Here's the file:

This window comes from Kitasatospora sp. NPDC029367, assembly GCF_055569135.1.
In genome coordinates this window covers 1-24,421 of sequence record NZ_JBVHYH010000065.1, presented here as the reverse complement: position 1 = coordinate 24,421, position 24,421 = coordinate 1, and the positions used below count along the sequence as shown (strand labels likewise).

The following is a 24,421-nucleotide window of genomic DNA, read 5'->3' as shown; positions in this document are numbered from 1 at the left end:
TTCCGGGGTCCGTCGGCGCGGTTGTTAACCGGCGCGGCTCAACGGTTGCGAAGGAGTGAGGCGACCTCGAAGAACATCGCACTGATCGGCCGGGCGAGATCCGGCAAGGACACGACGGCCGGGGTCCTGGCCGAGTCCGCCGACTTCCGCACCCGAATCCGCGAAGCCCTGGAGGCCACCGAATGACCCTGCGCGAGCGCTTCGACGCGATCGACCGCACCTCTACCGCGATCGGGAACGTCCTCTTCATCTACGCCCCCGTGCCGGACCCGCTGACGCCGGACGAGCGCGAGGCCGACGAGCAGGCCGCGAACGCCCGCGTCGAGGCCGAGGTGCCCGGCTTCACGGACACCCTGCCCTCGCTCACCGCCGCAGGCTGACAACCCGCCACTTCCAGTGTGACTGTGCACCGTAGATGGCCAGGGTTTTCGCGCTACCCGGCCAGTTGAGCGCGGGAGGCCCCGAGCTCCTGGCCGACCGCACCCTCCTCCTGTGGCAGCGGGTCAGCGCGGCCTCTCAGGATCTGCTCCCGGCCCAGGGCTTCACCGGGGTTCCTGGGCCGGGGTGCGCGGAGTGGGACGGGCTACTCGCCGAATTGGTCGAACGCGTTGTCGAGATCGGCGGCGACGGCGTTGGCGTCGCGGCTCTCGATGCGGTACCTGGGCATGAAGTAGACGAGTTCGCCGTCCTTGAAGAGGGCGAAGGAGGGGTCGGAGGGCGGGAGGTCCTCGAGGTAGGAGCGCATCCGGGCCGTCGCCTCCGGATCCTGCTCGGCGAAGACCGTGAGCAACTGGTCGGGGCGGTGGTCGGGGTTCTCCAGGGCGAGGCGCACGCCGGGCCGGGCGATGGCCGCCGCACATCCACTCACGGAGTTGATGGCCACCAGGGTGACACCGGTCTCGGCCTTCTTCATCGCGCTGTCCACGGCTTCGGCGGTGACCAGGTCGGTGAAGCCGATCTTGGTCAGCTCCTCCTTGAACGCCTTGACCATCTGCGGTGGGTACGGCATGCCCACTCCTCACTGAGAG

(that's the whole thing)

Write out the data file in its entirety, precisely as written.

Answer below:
This window comes from Kitasatospora sp. NPDC029367, assembly GCF_055569135.1.
In genome coordinates this window covers 1-24,421 of sequence record NZ_JBVHYH010000065.1, presented here as the reverse complement: position 1 = coordinate 24,421, position 24,421 = coordinate 1, and the positions used below count along the sequence as shown (strand labels likewise).

The following is a 24,421-nucleotide window of genomic DNA, read 5'->3' as shown; positions in this document are numbered from 1 at the left end:
TTCCGGGGTCCGTCGGCGCGGTTGTTAACCGGCGCGGCTCAACGGTTGCGAAGGAGTGAGGCGACCTCGAAGAACATCGCACTGATCGGCCGGGCGAGATCCGGCAAGGACACGACGGCCGGGGTCCTGGCCGAGTCCGCCGACTTCCGCACCCGAATCCGCGAAGCCCTGGAGGCCACCGAATGACCCTGCGCGAGCGCTTCGACGCGATCGACCGCACCTCTACCGCGATCGGGAACGTCCTCTTCATCTACGCCCCCGTGCCGGACCCGCTGACGCCGGACGAGCGCGAGGCCGACGAGCAGGCCGCGAACGCCCGCGTCGAGGCCGAGGTGCCCGGCTTCACGGACACCCTGCCCTCGCTCACCGCCGCAGGCTGACAACCCGCCACTTCCAGTGTGACTGTGCACCGTAGATGGCCAGGGTTTTCGCGCTACCCGGCCAGTTGAGCGCGGGAGGCCCCGAGCTCCTGGCCGACCGCACCCTCCTCCTGTGGCAGCGGGTCAGCGCGGCCTCTCAGGATCTGCTCCCGGCCCAGGGCTTCACCGGGGTTCCTGGGCCGGGGTGCGCGGAGTGGGACGGGCTACTCGCCGAATTGGTCGAACGCGTTGTCGAGATCGGCGGCGACGGCGTTGGCGTCGCGGCTCTCGATGCGGTACCTGGGCATGAAGTAGACGAGTTCGCCGTCCTTGAAGAGGGCGAAGGAGGGGTCGGAGGGCGGGAGGTCCTCGAGGTAGGAGCGCATCCGGGCCGTCGCCTCCGGATCCTGCTCGGCGAAGACCGTGAGCAACTGGTCGGGGCGGTGGTCGGGGTTCTCCAGGGCGAGGCGCACGCCGGGCCGGGCGATGGCCGCCGCACATCCACTCACGGAGTTGATGGCCACCAGGGTGACACCGGTCTCGGCCTTCTTCATCGCGCTGTCCACGGCTTCGGCGGTGACCAGGTCGGTGAAGCCGATCTTGGTCAGCTCCTCCTTGAACGCCTTGACCATCTGCGGTGGGTACGGCATGCCCACTCCTCACTGAGAG